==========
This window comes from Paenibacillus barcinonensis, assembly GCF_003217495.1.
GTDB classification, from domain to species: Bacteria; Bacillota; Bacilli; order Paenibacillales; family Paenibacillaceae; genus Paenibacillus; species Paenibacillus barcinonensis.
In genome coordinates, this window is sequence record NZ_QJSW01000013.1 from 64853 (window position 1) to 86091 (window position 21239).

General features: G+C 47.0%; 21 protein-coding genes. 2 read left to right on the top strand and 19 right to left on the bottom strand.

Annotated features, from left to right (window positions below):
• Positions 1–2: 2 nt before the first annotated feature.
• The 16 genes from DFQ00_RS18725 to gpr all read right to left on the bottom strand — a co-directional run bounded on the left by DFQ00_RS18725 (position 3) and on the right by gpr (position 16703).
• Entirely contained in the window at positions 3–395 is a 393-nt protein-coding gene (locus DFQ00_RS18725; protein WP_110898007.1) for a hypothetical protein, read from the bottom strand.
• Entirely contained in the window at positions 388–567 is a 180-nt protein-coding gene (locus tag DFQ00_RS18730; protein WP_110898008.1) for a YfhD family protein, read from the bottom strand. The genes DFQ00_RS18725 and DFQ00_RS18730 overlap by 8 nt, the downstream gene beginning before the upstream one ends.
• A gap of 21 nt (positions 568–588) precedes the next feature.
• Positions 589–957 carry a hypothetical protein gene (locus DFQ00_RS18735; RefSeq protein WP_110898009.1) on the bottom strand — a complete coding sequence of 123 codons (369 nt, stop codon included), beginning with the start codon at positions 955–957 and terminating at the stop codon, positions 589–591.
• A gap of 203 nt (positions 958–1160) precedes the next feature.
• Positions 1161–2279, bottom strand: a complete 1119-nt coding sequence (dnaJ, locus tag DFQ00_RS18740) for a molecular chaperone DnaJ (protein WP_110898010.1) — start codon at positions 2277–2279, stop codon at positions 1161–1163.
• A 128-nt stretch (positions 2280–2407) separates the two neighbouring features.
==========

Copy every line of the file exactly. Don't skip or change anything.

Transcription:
This window comes from Paenibacillus barcinonensis, assembly GCF_003217495.1.
GTDB classification, from domain to species: Bacteria; Bacillota; Bacilli; order Paenibacillales; family Paenibacillaceae; genus Paenibacillus; species Paenibacillus barcinonensis.
In genome coordinates, this window is sequence record NZ_QJSW01000013.1 from 64853 (window position 1) to 86091 (window position 21239).

General features: G+C 47.0%; 21 protein-coding genes. 2 read left to right on the top strand and 19 right to left on the bottom strand.

Annotated features, from left to right (window positions below):
• Positions 1–2: 2 nt before the first annotated feature.
• The 16 genes from DFQ00_RS18725 to gpr all read right to left on the bottom strand — a co-directional run bounded on the left by DFQ00_RS18725 (position 3) and on the right by gpr (position 16703).
• Entirely contained in the window at positions 3–395 is a 393-nt protein-coding gene (locus DFQ00_RS18725; protein WP_110898007.1) for a hypothetical protein, read from the bottom strand.
• Entirely contained in the window at positions 388–567 is a 180-nt protein-coding gene (locus tag DFQ00_RS18730; protein WP_110898008.1) for a YfhD family protein, read from the bottom strand. The genes DFQ00_RS18725 and DFQ00_RS18730 overlap by 8 nt, the downstream gene beginning before the upstream one ends.
• A gap of 21 nt (positions 568–588) precedes the next feature.
• Positions 589–957 carry a hypothetical protein gene (locus DFQ00_RS18735; RefSeq protein WP_110898009.1) on the bottom strand — a complete coding sequence of 123 codons (369 nt, stop codon included), beginning with the start codon at positions 955–957 and terminating at the stop codon, positions 589–591.
• A gap of 203 nt (positions 958–1160) precedes the next feature.
• Positions 1161–2279, bottom strand: a complete 1119-nt coding sequence (dnaJ, locus tag DFQ00_RS18740) for a molecular chaperone DnaJ (protein WP_110898010.1) — start codon at positions 2277–2279, stop codon at positions 1161–1163.
• A 128-nt stretch (positions 2280–2407) separates the two neighbouring features.